It was one year ago today, July 17th, that I rang for an ambulance to rush me to hospital – specifically Sunnybrook Health Sciences Centre, where my surgeon is located.
Normally, when I go to the ER I take a taxi as I’m usually mobile enough to get myself into one. But this time round the pain was so excruciating I could barely walk across my livingroom and it took me half an hour to go from my bed to my phone (I live in a tiny apartment, 448 square feet). I managed to ring, and got through dispatch pretty quickly. Told them I am having chest pain, am shivering so hard that I am having a hard time staying upright and my pain was excruciating — radiating all the way around my torso.
While in the ambulance being rushed up to Sunnybrook the paramedic tried to get an IV started, he couldn’t. Luckily got to the ER at Sunnybrook and I was immediately rushed into the acute care section, where 5 nurses were working on me. Seems I had a heart rate of 175bpm, and my blood pressure kept climbing. I was barely getting in enough oxygen, and at one point they put me on 6L/s of pure O2. I had a lot of blood draws — don’t ask, I just remember being poked in my arm, my wrist, my ankles and the tops of my feet. An IV was started up, and I was put into an isolation room in the ER. Urology came down, to assess me, as I am a urology patient. The resident told me that I would be admitted as a urology patient .. I remember at that point feeling relief (not physical, it hurt to move and I was trying my damndest to lay still) with the knowledge that I would be taken care of. Managed to get hold of a telephone and left a message on my parents’ answering machine … a rather pathetic “I’m in the hospital, alone, and I’m scared. Please, someone, come here quick.”
After that it is all blank for me. Seems I was in the ER for two days before I could get a bed in C2 (the urology ward) and in the meanwhile my friends were frantic, not knowing where I was. On the day I took the ambulance Mike was suppose to drop by with some groceries for me, and he knocked on the door but no answer except for the pathetic meows of my cat. He and Tarotcub were trying to get through to my brother, asking if he knew where his sister was. Seems the answering machine went unchecked for nearly 2 days.
When my mom heard the message she rushed to Sunnybrook (my father, at the time, was in Lithuania). She missed me by half an hour. The day my mom was rushing to my side the Medicine Department (a real live “Dr House” team) was called in to look me over. I was under the care of several departments — Urology, as the primary admitting department, Infectious Diseases, Respirology and Medicine. While being checked out I turned blue, vomitted blood, passed out, and stopped breathing. I was rushed to CrCU (Critical Care Unit, one of two ICUs at Sunnybrook.. this one being the truly acute one) and intibated. I was on a ventilator for over a week. I woke up a day after the breathing apparatus was removed.
I woke up with an NG tube, a central line in my neck (IV in my neck) and an ART line in my left wrist (IV in the artery .. seems I had several units of blood for transfusion cos at one point my hemoglobin dropped to about 62). I was on a little machine constantly taking my vitals — monitoring my heart, oxygen, pulse, blood pressure, temperature. I had some physical therapy that day (don’t ask me which day, all I know is that it was towards the end of July) but I was so exhausted the most I could do was stand for 15 seconds before nearly collapsing to the floor.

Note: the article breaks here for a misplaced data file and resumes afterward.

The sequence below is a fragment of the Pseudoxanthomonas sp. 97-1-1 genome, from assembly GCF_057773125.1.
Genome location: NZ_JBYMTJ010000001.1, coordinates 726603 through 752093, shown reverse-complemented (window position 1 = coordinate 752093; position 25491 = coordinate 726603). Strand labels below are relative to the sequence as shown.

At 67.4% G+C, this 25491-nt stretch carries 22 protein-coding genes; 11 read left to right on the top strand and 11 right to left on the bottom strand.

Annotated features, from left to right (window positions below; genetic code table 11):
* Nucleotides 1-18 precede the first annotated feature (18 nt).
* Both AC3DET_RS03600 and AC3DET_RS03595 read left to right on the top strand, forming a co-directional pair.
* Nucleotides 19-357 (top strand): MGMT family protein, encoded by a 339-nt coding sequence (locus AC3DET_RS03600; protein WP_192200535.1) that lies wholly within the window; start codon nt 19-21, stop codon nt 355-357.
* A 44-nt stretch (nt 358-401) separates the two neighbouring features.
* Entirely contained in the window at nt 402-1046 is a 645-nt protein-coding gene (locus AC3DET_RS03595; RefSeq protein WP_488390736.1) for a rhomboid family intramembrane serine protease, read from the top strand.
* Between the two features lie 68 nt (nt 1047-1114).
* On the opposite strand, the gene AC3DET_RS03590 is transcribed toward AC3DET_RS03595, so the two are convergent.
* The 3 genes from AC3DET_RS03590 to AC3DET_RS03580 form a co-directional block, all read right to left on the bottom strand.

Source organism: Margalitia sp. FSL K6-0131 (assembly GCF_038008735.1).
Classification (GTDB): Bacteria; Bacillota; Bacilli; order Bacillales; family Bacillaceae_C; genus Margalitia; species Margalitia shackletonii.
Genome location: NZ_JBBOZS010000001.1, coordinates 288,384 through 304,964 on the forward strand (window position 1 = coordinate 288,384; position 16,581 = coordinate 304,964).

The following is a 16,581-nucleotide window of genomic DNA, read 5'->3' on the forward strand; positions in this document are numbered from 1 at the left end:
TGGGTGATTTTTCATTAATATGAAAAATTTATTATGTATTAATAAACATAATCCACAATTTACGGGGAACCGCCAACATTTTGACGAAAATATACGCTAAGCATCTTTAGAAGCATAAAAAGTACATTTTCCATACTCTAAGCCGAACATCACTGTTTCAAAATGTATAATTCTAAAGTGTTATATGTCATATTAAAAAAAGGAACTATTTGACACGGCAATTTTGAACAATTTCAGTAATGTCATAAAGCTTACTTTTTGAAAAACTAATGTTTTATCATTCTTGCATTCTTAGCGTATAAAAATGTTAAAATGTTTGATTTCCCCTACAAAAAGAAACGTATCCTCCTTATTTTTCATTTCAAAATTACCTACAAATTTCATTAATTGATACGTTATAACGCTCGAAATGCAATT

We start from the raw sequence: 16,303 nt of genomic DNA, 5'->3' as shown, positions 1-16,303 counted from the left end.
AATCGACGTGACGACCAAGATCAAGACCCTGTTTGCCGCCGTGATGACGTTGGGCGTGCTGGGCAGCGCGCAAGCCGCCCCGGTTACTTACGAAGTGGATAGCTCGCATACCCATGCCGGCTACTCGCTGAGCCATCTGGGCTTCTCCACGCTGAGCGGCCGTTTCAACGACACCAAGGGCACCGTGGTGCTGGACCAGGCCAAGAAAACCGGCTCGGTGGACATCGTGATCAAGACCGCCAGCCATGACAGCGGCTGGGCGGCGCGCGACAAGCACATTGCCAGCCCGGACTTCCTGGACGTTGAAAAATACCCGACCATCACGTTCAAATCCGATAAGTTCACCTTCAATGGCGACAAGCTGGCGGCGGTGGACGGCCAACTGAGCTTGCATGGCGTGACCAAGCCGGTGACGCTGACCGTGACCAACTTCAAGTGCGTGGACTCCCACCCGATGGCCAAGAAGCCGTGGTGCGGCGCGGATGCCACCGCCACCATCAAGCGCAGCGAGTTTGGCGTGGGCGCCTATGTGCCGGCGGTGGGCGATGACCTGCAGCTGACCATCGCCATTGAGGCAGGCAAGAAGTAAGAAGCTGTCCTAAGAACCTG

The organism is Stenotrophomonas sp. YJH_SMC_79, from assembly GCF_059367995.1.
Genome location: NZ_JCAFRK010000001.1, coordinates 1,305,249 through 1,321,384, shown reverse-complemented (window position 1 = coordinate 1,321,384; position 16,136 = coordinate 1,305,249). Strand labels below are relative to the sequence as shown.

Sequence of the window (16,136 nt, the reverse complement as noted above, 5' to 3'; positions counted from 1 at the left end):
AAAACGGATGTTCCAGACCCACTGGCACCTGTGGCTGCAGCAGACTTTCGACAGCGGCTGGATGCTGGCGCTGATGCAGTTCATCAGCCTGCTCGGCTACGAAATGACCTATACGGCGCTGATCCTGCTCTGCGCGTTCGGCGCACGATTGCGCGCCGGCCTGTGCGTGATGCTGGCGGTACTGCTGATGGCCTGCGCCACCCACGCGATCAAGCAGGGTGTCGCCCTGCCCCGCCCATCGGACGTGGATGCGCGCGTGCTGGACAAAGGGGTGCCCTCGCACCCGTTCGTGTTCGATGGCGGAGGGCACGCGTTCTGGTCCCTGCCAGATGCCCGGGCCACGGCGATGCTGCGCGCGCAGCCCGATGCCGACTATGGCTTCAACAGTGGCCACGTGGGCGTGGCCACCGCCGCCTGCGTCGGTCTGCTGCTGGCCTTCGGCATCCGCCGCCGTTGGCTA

Recovery was brutal and slow. I could barely stand. Towards the end of my hospital stay I could walk with a zimmer and/or a cane, but not unassisted.
I was lucky that I had a lovely private room in C2, when I was returned there. Normally I would have been bored, being by myself, but with all the sleeping I was doing I was just thankful that there was no one to disturb me.
It was a painfully slow recovery.
During all of these adventures in medicine my father found out I was in hospital, nearly dying. He tried his damndest to get back to Canada. According to my aunt Emilija he kept his mobile on his chest at all times (even when sleeping) waiting for news about me. He tried to rearrange his flight so he could leave immediately to get to my side as fast as possible. My father was a wreck when my sister died, and he was terrified that another one of his sprogs would die. He managed to finish off his hols in Lithuania but it wasn’t much of a finish … the old egg was terrified for me, and I do truly believe this was a contributing factor towards his very swift decline in health and eventual death.
My mother hasn’t fared much better either. She had a heart attack a couple of weeks after I was released from hospital. Instead of telling me, she chose to protect me .. thinking I would have a relapse over the stress. She had actually decided to lie down for a bit, instead of getting medical attention .. telling herself that the pain she was feeling was probably similar to what I felt.
The other effect of my time with sepsis is that when I do leave a message on the answering machine I get a very quick ring back asking if I’m okay. My father was doing that right up until the end, freaking out whenever I’d leave a message.